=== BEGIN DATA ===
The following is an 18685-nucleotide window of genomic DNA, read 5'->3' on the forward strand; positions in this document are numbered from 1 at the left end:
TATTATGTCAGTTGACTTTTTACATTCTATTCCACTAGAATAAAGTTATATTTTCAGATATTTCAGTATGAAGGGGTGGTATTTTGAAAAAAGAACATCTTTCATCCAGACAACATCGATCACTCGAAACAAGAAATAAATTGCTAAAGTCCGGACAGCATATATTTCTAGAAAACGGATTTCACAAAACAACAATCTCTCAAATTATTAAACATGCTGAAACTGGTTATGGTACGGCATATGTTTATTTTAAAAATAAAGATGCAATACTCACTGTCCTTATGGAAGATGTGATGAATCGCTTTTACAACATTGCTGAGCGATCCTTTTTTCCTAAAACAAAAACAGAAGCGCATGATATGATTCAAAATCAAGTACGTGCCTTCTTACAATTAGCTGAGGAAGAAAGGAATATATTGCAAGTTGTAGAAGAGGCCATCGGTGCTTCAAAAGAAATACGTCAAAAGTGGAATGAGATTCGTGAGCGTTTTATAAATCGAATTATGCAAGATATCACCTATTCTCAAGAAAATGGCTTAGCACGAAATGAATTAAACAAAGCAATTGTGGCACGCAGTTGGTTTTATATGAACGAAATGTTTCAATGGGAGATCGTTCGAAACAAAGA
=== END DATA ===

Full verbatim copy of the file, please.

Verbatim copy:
The following is an 18685-nucleotide window of genomic DNA, read 5'->3' on the forward strand; positions in this document are numbered from 1 at the left end:
TATTATGTCAGTTGACTTTTTACATTCTATTCCACTAGAATAAAGTTATATTTTCAGATATTTCAGTATGAAGGGGTGGTATTTTGAAAAAAGAACATCTTTCATCCAGACAACATCGATCACTCGAAACAAGAAATAAATTGCTAAAGTCCGGACAGCATATATTTCTAGAAAACGGATTTCACAAAACAACAATCTCTCAAATTATTAAACATGCTGAAACTGGTTATGGTACGGCATATGTTTATTTTAAAAATAAAGATGCAATACTCACTGTCCTTATGGAAGATGTGATGAATCGCTTTTACAACATTGCTGAGCGATCCTTTTTTCCTAAAACAAAAACAGAAGCGCATGATATGATTCAAAATCAAGTACGTGCCTTCTTACAATTAGCTGAGGAAGAAAGGAATATATTGCAAGTTGTAGAAGAGGCCATCGGTGCTTCAAAAGAAATACGTCAAAAGTGGAATGAGATTCGTGAGCGTTTTATAAATCGAATTATGCAAGATATCACCTATTCTCAAGAAAATGGCTTAGCACGAAATGAATTAAACAAAGCAATTGTGGCACGCAGTTGGTTTTATATGAACGAAATGTTTCAATGGGAGATCGTTCGAAACAAAGA